To qualify, CAHs must have no more than 25 acute-care inpatient beds, be located no closer than 35 miles from another hospital (with some exceptions) and provide around-the-clock emergency care services.
If a hospital can meet these requirements, it can receive the CAH designation and receive “cost-based” Medicare reimbursement, rather then a standard rate. Non-CAH hospitals are reimbursed based on a fixed rate, as determined by CMS. Before sequestration, payment to a CAH was 101 percent of allowable costs, but was then reduced to 99 percent.
More than 1,300 hospitals around the country have been designated as CAHs; 19 of North Carolina’s 135 hospitals are designated CAHs. The program is widely credited for helping place rural hospitals on more stable fiscal foundations.
In July, the Yadkin County Board of Commissioners issued a resolution in favor of a different Congressional bill introduced in June, prior to the Save Rural Hospitals Act.
Senate Bill 1648, the Rural Emergency Acute Care Hospital Act, sponsored by Sen. Chuck Grassley (R-Iowa), also aims to help CAHs keep their doors open. It proposes legislation that would offer them the option to be redesignated as “rural emergency hospitals,” which would allow them to continue to provide emergency services without maintaining inpatient beds.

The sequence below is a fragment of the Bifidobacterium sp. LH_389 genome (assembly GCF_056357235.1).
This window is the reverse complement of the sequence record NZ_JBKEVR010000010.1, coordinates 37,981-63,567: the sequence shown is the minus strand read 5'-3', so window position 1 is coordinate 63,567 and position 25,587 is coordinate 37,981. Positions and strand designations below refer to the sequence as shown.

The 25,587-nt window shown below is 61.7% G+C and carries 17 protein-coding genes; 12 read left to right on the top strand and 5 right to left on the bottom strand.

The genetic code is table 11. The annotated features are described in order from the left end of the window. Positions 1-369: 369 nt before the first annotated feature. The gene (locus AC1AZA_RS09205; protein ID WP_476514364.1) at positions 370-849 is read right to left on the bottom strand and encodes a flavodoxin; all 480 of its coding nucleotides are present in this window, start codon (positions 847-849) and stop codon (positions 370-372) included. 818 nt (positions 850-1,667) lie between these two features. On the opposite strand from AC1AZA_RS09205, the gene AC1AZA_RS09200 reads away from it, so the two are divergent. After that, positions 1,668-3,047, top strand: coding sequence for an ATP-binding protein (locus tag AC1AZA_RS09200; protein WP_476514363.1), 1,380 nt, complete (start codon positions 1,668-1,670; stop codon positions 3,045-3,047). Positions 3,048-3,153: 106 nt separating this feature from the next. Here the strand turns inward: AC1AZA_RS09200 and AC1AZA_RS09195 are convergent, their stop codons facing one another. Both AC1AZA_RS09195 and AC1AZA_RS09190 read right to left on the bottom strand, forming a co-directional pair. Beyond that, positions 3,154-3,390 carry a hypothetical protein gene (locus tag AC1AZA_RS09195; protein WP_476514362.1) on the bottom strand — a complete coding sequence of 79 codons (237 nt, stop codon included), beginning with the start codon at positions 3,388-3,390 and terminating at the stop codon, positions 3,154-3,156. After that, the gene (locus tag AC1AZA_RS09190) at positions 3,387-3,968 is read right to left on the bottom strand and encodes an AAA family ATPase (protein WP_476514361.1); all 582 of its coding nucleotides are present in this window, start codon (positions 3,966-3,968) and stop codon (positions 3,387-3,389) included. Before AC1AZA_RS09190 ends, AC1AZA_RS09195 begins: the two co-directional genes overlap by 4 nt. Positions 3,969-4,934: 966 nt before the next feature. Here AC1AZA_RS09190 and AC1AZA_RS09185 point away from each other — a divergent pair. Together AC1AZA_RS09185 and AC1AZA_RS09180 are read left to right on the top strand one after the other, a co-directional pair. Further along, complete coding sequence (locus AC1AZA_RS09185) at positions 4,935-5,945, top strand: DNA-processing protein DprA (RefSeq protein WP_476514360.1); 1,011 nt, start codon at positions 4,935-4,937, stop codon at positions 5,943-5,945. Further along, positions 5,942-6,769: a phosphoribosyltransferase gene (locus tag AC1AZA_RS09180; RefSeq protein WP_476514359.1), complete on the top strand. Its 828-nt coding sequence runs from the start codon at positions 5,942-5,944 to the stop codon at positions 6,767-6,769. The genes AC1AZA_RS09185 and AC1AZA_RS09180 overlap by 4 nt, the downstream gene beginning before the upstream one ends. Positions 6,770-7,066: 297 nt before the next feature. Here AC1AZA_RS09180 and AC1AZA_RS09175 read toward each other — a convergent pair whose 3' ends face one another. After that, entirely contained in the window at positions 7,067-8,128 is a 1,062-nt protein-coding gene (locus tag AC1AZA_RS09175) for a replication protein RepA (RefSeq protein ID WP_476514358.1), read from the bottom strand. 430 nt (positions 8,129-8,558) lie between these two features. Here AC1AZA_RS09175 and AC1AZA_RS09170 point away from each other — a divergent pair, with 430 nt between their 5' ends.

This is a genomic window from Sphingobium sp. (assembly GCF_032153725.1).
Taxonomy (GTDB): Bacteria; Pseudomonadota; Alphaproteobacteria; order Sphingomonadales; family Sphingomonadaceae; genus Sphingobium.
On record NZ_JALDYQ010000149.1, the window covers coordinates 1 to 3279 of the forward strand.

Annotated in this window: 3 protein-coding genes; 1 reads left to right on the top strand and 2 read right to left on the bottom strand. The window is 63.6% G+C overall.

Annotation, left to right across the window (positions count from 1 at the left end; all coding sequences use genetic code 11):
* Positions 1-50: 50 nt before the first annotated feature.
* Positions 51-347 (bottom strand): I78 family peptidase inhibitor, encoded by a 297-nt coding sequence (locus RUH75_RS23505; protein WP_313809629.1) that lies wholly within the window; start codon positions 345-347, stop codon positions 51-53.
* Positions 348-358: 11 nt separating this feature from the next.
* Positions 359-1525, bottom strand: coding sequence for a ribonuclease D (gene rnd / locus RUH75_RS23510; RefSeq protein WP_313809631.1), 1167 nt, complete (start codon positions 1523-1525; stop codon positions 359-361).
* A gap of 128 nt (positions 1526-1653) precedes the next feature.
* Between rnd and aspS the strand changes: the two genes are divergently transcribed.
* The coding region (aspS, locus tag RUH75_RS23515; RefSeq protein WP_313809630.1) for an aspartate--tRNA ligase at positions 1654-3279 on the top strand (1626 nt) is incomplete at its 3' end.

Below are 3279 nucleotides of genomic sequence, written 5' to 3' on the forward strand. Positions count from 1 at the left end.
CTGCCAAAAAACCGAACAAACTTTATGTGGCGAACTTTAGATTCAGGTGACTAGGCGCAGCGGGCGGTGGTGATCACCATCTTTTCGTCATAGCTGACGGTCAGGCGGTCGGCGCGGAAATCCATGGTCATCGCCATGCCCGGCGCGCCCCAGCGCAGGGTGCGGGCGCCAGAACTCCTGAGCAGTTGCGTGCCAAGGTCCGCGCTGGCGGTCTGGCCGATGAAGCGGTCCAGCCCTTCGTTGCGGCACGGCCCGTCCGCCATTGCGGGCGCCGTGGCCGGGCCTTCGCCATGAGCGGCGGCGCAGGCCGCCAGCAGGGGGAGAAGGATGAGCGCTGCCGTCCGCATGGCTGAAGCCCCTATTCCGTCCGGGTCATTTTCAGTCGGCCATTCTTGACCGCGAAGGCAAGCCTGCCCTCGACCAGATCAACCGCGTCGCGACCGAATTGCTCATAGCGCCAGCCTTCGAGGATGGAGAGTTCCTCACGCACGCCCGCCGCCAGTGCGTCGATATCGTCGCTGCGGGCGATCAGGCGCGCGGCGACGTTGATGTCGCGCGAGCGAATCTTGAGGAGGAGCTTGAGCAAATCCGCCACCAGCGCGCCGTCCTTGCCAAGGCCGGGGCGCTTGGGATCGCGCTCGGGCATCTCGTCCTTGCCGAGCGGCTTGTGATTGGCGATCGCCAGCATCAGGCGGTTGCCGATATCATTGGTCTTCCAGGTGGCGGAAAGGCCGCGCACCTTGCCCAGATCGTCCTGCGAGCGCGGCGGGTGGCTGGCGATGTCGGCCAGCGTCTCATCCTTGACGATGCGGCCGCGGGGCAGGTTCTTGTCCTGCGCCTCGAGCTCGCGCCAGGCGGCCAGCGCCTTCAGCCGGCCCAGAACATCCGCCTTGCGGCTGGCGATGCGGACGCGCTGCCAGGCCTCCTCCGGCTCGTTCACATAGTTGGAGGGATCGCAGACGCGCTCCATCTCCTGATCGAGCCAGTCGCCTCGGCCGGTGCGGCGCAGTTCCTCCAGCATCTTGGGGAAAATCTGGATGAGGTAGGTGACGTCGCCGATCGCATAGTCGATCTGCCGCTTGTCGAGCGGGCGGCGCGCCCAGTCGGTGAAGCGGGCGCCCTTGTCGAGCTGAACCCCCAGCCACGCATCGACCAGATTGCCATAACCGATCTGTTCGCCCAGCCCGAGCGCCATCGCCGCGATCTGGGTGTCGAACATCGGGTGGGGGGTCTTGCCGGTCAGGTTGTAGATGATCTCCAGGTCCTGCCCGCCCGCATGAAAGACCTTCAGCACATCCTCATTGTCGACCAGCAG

Diane Calmus, the National Rural Health Association’s government affairs and policy manager, said the NRHA favors the Save Rural Hospitals Act, calling it “a comprehensive solution to the rural hospital closure crisis.”
The Grassley bill, Calmus said, “only looks at an alternate provider type that may work for some rural hospitals without resolving the underlying problem of all of the cuts rural hospitals have been forced to absorb and the regulatory burdens” placed on them.